Dear White People: Our Accents Don’t Determine Our Worth

Something I’ve noticed in the past when I mention the fact that I speak Malayalam, a Dravidian language spoken mainly in the southern Indian state of Kerala, is that the first reaction I get is: “That is so cool! Can you say something?” Despite this being kind of irritating since I, unfortunately, do not come with a default phrase, it has also been understandable. It is worrisome however when you see the same people, often white, mock the accent and look down on the culture.

The problem with this is that they think that being acquainted with someone that speaks a foreign language gives them a free pass to explore said language, offensive stereotype-testing included. It starts becoming an issue when you notice that this behavior only seems to exist when the language is more “exotic” than most like Asian. The way someone mocks the Chinese language isn’t comparable to Italian. Poking fun at things is natural and totally fine, as long as it isn’t exclusive to one type of language. It’s almost like white people pick and choose their favorite accents and languages.

There is a difference between a native speaker making fun of their culture when compared to someone foreign doing the same thing. You can’t deny that white people just find a way to somehow make everything about themselves and their opinion of the language. This carries onto the professional scene, where having a French accent is seen as attractive and beneficial whilst a thick Indian accent is seen as something to avoid if you want to be employable.

It hinders talented individuals from being given a chance because it limits them to their linguistic skills. Just because a programmer doesn’t speak fluent English doesn’t mean they won’t work hard and get things done.  Someone’s ability to speak English shouldn’t determine their worth and intelligence. As surprising as it might be to some people, being bilingual makes it hard to juggle the same vocabulary in more than one language.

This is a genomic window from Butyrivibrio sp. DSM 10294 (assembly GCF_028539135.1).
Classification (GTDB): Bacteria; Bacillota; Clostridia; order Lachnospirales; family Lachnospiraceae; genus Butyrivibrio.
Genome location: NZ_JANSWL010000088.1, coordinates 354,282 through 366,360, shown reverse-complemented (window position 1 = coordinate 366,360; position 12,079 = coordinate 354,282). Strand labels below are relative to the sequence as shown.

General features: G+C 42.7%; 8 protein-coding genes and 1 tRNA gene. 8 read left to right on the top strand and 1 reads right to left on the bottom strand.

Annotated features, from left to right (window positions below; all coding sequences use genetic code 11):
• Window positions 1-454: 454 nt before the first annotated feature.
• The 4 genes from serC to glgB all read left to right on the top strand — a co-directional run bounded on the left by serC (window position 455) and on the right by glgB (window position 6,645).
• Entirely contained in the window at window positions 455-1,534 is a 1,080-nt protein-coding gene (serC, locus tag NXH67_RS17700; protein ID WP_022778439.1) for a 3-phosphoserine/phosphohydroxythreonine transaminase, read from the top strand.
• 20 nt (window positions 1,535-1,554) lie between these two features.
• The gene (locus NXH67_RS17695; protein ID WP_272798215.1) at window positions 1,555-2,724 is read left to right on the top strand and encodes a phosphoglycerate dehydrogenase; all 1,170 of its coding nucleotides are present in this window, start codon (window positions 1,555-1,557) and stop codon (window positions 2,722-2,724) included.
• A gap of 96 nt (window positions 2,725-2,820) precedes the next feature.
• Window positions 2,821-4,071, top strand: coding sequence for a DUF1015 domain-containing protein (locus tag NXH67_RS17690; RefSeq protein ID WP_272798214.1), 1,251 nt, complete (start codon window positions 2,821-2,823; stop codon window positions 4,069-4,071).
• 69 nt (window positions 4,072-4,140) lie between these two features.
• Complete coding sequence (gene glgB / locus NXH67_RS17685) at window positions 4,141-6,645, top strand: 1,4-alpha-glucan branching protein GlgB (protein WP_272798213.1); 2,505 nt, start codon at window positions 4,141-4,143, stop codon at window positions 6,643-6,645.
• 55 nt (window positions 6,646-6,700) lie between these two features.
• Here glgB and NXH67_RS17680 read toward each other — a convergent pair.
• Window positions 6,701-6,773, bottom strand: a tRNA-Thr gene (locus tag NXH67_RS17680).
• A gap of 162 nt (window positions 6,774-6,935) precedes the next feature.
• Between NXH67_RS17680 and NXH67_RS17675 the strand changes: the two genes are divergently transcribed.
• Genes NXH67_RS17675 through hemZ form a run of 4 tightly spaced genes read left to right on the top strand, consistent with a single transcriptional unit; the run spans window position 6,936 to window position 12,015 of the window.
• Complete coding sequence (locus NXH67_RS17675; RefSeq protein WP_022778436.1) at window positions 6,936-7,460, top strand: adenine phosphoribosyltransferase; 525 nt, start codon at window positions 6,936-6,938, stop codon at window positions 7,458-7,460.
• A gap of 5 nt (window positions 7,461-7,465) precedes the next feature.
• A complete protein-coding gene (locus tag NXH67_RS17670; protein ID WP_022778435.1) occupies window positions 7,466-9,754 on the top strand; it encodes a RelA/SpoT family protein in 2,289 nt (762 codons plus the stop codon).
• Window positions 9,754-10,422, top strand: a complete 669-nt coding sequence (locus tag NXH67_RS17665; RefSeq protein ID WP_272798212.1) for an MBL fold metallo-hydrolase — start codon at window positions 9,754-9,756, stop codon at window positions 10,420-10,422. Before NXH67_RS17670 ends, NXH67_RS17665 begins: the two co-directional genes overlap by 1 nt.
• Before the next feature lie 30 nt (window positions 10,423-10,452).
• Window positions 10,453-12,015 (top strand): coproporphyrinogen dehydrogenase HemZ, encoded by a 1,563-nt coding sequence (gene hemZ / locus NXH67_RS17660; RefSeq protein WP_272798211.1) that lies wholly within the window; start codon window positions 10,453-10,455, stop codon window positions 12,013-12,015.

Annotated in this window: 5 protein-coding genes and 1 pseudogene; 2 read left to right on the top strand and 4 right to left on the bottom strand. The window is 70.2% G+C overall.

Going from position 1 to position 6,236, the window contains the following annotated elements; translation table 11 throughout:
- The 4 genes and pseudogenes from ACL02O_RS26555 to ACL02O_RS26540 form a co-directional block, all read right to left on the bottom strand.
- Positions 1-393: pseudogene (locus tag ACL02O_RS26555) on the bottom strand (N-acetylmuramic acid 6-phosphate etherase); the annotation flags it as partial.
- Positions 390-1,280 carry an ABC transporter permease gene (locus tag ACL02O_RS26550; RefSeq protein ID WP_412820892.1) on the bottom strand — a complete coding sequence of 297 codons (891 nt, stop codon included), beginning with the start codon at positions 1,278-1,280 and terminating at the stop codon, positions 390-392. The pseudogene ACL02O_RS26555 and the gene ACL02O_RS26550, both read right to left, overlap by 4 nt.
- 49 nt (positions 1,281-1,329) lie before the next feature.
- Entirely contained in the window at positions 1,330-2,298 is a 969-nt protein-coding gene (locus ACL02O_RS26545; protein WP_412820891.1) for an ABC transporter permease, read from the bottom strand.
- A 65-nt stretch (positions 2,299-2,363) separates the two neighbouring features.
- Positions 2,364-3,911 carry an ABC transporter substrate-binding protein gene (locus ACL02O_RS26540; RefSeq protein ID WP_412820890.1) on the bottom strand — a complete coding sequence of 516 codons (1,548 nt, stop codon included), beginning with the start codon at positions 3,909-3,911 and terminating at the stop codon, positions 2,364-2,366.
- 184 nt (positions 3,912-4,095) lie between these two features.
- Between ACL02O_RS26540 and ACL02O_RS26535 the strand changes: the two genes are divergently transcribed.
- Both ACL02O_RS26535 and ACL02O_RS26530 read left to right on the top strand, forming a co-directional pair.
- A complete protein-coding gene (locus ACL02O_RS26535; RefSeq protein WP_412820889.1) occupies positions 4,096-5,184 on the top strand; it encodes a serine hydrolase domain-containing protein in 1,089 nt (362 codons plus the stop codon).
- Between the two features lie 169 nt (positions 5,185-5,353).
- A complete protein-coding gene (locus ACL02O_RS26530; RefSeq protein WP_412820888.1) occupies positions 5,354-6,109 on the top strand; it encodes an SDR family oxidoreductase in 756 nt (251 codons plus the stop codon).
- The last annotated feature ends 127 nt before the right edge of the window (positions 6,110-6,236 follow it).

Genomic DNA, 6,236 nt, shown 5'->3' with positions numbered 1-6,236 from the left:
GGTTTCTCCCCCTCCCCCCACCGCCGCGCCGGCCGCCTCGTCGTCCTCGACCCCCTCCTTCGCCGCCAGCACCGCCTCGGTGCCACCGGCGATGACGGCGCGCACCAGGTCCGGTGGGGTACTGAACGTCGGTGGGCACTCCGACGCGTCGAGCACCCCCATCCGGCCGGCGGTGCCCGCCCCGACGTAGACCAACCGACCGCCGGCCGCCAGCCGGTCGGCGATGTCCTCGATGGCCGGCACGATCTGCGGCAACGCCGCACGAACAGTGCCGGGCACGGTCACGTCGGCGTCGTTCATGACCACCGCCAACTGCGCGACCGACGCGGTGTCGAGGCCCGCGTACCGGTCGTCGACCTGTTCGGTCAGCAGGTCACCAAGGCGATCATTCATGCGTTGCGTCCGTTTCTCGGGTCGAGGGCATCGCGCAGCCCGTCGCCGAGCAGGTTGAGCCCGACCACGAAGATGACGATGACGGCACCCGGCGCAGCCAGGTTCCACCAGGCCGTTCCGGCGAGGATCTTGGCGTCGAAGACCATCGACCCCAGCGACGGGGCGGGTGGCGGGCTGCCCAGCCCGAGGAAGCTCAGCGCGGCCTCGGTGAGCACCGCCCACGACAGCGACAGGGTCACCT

You inevatibly sacrifice a part of your personaltiy in a language you’re fluent in when you decide to take up a new one.

Sadly I have had a firsthand experience with this. Ever since I started trying to attain a wide range of vocabulary in English, I noticed myself getting less fluent in German, even though this is the language I am supposed to use on a daily basis to communicate.

The same thing happened when I had to start learning Swiss-German to go to school in Switzerland as a child whilst communicating mainly through my native language. I was evidently judged based on my accent, even though I excelled as a student. This prejudice followed me all throughout my childhood until I adjusted my speech and accent. Said adjustment, however, resulted in me losing my fluency in my native language.

It’s upsetting when I go to visit my relatives in India now since I no longer have the knowledge it takes to converse in more nuanced ways than small-talk. There is a piece missing in order to be fully acquainted with the culture that comes with speaking the language. This deficit is something I weirdly feel in every language I speak now.

Whether it is inside jokes and regularly used expressions, the ability to be quick-witted and create wordplays or just simply feeling connected to the people you’re speaking to. This is the main issue with speaking multiple languages. You do not feel like you truly “belong” to any culture. So you have to make a choice: Will you do what’s conventionally acceptable and hide your true ethnicity as much as possible to avoid judgment or should you be yourself? No matter what, you’re compromising in one way or another.

I guess this is the price you pay when you sign up for a multicultural upbringing. I don’t want to simply speak the language, I want to feel like I understand the in’s and out’s of it, as many do I imagine. But how can this be achieved? Well, let me know when you figure it out.

Comments

comments

Leave a Reply
Your email address will not be published.

Click on the background to close